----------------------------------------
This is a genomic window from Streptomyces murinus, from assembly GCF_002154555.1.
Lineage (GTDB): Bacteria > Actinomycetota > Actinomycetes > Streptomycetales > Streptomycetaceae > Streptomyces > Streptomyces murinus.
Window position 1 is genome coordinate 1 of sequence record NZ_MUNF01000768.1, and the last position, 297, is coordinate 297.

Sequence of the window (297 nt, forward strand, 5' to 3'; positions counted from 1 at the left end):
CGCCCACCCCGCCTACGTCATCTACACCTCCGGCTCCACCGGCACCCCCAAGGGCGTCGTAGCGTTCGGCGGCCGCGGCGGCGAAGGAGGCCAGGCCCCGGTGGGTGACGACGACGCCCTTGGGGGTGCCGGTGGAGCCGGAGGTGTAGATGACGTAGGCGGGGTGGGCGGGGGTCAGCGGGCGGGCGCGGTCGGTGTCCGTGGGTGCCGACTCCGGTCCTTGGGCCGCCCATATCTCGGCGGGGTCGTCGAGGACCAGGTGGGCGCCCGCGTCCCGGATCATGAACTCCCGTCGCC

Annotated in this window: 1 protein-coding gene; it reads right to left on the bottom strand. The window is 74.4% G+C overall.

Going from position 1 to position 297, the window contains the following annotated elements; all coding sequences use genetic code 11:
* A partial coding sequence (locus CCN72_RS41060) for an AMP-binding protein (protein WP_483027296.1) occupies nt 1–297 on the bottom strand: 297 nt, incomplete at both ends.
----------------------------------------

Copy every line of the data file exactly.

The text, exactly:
This is a genomic window from Streptomyces murinus, from assembly GCF_002154555.1.
Lineage (GTDB): Bacteria > Actinomycetota > Actinomycetes > Streptomycetales > Streptomycetaceae > Streptomyces > Streptomyces murinus.
Window position 1 is genome coordinate 1 of sequence record NZ_MUNF01000768.1, and the last position, 297, is coordinate 297.

Sequence of the window (297 nt, forward strand, 5' to 3'; positions counted from 1 at the left end):
CGCCCACCCCGCCTACGTCATCTACACCTCCGGCTCCACCGGCACCCCCAAGGGCGTCGTAGCGTTCGGCGGCCGCGGCGGCGAAGGAGGCCAGGCCCCGGTGGGTGACGACGACGCCCTTGGGGGTGCCGGTGGAGCCGGAGGTGTAGATGACGTAGGCGGGGTGGGCGGGGGTCAGCGGGCGGGCGCGGTCGGTGTCCGTGGGTGCCGACTCCGGTCCTTGGGCCGCCCATATCTCGGCGGGGTCGTCGAGGACCAGGTGGGCGCCCGCGTCCCGGATCATGAACTCCCGTCGCC

Annotated in this window: 1 protein-coding gene; it reads right to left on the bottom strand. The window is 74.4% G+C overall.

Going from position 1 to position 297, the window contains the following annotated elements; all coding sequences use genetic code 11:
* A partial coding sequence (locus CCN72_RS41060) for an AMP-binding protein (protein WP_483027296.1) occupies nt 1–297 on the bottom strand: 297 nt, incomplete at both ends.